MIAMI (CN) – A Florida federal judge dismissed half of a woman’s civil claims over her kidnapping and rape at the hands of a Miami police officer.
The woman filed suit last year, claiming Officer Michael Ragusa kidnapped her in his marked patrol car and sexually assaulted her in March 2007. Ragusa later pleaded guilty to six counts of kidnapping and six counts of sexual battery. A separate lawsuit by another of Ragusa’s victims notes that a state prosecutor called Ragusa “a serial rapist.”
U.S. District Judge Marcia Cooke agreed on Feb. 28 to dismiss four of the eight counts in the complaint against the city and former Chief of Police John Timoney. The complaint also names Ragusa as a defendant.
The woman had said Timoney and the city were liable for intentional infliction of emotional distress because they had enabled Ragusa’s misconduct. But Cooke found that the four challenged claims were barred by the doctrine of sovereign immunity, which shields municipalities from getting sued for their employees’ misconduct.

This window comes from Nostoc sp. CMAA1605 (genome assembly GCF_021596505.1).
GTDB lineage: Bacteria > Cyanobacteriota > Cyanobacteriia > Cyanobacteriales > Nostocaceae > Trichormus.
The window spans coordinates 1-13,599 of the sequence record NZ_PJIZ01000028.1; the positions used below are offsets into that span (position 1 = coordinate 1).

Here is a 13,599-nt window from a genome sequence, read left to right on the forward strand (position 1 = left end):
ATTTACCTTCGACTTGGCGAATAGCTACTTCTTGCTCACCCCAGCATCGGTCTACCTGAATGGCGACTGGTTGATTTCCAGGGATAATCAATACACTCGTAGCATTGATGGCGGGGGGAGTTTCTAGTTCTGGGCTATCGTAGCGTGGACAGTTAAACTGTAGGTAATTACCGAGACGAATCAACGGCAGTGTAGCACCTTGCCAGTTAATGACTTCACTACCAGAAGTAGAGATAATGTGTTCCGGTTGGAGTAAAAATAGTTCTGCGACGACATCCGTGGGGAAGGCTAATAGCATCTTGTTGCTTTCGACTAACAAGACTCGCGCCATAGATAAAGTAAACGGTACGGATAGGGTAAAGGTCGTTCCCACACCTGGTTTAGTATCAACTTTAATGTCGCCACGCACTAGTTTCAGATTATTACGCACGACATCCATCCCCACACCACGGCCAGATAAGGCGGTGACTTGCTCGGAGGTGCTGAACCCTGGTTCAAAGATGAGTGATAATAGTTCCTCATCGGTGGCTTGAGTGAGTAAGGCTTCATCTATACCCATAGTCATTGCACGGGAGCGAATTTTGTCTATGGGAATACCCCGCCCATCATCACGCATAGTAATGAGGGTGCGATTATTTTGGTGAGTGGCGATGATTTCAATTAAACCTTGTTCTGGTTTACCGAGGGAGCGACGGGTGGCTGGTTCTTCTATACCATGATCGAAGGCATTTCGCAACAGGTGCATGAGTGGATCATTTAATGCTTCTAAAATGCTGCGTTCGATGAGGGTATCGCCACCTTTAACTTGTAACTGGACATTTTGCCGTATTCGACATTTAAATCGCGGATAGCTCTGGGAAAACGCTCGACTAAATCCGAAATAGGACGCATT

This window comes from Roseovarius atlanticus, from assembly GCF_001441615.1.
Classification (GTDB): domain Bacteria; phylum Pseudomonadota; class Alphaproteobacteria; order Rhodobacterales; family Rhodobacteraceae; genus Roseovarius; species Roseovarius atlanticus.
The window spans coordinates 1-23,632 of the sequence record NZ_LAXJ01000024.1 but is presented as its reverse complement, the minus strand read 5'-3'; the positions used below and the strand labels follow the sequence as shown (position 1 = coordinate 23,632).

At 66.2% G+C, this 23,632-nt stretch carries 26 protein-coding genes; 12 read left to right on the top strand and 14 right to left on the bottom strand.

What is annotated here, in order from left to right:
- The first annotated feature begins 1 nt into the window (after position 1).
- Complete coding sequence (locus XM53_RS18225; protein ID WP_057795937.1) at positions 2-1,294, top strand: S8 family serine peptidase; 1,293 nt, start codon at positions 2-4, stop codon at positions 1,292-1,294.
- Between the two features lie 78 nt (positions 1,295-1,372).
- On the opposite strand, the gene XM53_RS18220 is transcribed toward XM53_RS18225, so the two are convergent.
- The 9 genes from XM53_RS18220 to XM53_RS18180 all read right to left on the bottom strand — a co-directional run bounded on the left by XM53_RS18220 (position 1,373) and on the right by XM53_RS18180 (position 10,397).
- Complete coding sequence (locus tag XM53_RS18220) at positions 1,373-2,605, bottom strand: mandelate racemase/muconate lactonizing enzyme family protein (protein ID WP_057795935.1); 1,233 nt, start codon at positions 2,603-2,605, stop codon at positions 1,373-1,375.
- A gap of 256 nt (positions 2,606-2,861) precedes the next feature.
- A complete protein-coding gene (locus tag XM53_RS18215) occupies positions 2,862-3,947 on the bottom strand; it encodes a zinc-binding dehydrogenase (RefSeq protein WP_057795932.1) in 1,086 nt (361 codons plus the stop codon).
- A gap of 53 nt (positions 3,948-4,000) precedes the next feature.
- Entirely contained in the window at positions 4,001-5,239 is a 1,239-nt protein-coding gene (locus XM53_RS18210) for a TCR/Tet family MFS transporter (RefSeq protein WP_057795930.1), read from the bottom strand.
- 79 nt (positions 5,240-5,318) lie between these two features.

Cooke also ruled that plaintiff did not have a valid claim for infliction of emotional distress against Timoney, since he had not acted in bad faith or outside the scope of his employment.
The court rejected the claim that Timoney had violated the plaintiff’s constitutional rights by failing to properly screen, train, supervise and discipline his police officers. Cooke ruled that the police chief cannot be liable for the alleged constitutional violation, since he did not participate in the abuse. The plaintiff failed to establish a causal connection between Timoney’s supervisory duties and Ragusa’s actions, the order states.
The court also dismissed the negligence claim against Miami, finding that Ragusa’s victim had failed to prove that the city was aware of previous constitutional violations and had neglected to train Ragusa in that particular area.